Haftar boasted of a major offensive to liberate Benghazi. This apparently led to some townspeople fleeing Benghazi in anticipation of heavy fighting that has not materialized. This demonstrates that since the loss of the Saiqa base in downtown Benghazi, Haftar’s capabilities have been severely impaired.
Both the HoR and the GNC have continued in their efforts to acquire international support and recognition. The HoR is particularly needy in this respect given its enduring weakness on the ground in Libya. The House is still relying heavily on Egypt, doing its utmost to strengthen ties with and secure backing from Cairo.
This week also saw Prime Minister Abdullah Al-Thinni make a visit to the United Arab Emirates in a bid to drum up support there. This trip did not go down well with Libya’s Islamist current, which continues to accuse both Egypt and the UAE of being behind the recent airstrikes against Operation Libya Dawn forces in Tripoli. In fact, Thinni has re-iterated the claim that the Misratan-led Alliance are terrorists. This provocative formulation is likely to backfire as it increasingly polarizes the debate inside Libya.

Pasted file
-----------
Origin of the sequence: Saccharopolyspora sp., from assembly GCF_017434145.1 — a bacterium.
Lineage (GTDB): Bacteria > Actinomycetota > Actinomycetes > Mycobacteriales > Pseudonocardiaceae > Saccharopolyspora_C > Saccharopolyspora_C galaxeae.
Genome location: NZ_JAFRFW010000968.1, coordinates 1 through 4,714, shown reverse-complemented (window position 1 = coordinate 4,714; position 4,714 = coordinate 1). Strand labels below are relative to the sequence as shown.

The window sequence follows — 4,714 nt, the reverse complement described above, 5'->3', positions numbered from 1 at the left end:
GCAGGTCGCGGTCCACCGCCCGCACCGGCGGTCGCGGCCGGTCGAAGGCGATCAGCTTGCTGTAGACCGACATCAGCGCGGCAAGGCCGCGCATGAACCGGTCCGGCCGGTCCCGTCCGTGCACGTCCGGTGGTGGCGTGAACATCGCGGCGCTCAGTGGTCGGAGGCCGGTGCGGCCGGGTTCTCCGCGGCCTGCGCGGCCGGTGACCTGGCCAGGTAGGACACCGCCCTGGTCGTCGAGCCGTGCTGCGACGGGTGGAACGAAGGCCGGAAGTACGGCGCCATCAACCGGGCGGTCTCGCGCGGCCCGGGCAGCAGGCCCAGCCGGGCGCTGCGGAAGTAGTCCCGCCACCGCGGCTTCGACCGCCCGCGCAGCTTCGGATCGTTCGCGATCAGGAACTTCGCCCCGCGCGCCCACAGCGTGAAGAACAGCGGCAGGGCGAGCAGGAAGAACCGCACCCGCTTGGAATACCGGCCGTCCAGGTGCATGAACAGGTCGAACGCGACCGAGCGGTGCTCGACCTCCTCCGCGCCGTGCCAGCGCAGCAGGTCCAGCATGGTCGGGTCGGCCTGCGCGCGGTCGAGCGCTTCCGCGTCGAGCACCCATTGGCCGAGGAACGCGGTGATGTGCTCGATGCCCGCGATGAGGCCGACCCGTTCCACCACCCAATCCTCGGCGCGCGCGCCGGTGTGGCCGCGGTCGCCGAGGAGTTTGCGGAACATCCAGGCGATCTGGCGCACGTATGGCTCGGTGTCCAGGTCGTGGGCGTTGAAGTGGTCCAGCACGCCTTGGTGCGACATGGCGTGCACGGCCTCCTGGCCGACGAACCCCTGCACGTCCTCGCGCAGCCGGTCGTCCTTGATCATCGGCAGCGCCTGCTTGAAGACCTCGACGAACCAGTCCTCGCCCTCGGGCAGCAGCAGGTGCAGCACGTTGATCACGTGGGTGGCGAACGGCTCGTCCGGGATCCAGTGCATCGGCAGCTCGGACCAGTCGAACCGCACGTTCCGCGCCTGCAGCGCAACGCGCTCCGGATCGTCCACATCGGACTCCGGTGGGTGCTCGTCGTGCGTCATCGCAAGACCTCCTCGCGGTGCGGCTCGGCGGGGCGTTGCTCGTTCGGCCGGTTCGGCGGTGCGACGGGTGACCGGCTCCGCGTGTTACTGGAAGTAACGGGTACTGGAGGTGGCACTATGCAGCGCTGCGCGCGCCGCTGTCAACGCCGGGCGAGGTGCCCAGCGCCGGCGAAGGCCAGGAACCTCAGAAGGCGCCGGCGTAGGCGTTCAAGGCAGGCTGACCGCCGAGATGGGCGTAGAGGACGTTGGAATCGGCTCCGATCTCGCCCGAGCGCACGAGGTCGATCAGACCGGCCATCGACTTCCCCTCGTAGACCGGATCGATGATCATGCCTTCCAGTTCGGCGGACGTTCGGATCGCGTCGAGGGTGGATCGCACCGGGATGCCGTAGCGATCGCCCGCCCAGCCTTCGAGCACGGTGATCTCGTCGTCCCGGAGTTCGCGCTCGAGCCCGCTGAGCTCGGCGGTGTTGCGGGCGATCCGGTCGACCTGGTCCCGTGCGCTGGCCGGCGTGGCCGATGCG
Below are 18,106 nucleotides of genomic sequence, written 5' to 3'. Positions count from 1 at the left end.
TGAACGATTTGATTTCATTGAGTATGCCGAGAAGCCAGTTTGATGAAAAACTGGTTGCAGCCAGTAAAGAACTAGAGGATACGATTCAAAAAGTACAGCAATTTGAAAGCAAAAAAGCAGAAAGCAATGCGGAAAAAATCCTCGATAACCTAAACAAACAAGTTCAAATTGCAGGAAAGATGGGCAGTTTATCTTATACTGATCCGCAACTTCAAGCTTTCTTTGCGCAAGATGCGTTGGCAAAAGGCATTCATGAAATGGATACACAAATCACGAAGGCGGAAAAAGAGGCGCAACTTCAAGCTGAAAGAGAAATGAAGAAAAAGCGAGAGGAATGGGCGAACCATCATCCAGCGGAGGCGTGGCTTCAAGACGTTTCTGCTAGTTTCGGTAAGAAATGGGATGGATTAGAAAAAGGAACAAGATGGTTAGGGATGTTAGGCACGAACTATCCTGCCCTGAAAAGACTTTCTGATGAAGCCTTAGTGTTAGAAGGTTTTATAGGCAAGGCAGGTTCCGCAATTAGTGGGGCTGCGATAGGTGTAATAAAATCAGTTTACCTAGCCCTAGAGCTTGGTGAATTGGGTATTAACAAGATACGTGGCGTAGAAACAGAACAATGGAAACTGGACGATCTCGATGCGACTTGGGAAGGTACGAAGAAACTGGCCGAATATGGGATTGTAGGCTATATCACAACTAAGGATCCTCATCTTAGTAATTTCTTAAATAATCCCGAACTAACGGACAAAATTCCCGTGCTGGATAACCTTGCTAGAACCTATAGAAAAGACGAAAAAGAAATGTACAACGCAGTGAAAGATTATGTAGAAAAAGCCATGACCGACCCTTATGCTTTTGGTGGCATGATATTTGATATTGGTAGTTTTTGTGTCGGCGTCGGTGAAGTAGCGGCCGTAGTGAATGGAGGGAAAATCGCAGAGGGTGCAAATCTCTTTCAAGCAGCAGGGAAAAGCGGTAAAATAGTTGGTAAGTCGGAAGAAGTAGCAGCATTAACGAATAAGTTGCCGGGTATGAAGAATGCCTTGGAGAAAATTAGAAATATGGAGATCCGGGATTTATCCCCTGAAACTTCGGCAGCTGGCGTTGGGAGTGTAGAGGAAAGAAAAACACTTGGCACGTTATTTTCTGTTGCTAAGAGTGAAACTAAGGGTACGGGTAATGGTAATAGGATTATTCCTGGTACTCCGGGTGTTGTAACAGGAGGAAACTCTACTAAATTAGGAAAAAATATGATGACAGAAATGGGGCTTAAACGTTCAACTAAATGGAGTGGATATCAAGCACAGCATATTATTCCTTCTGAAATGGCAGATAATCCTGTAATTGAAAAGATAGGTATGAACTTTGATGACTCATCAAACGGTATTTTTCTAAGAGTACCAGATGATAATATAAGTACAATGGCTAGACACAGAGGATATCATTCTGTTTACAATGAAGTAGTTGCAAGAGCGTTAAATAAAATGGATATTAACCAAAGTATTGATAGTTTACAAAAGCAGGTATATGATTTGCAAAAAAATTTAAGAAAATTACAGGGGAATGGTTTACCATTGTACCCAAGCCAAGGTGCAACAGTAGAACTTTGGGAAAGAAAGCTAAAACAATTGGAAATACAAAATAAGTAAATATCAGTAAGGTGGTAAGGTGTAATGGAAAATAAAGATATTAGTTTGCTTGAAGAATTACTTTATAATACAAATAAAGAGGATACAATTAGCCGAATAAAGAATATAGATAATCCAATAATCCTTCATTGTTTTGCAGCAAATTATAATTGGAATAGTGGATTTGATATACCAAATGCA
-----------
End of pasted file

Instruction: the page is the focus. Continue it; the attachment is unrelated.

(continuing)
The GNC head, Nuri Abu Sahmain, has retaliated by reportedly preparing to visit Qatar, which is currently at loggerheads with the UAE in Libya, Syria, and elsewhere. This comes after Abu Sahmain’s recent trips to Sudan, Chad and Algeria. However, aside from Sudan and Qatar, Abu Sahmain is unlikely to win much concrete support outside of Libya given that the Congress is officially defunct and came back into existence by the barrel of the gun rather than the ballot box.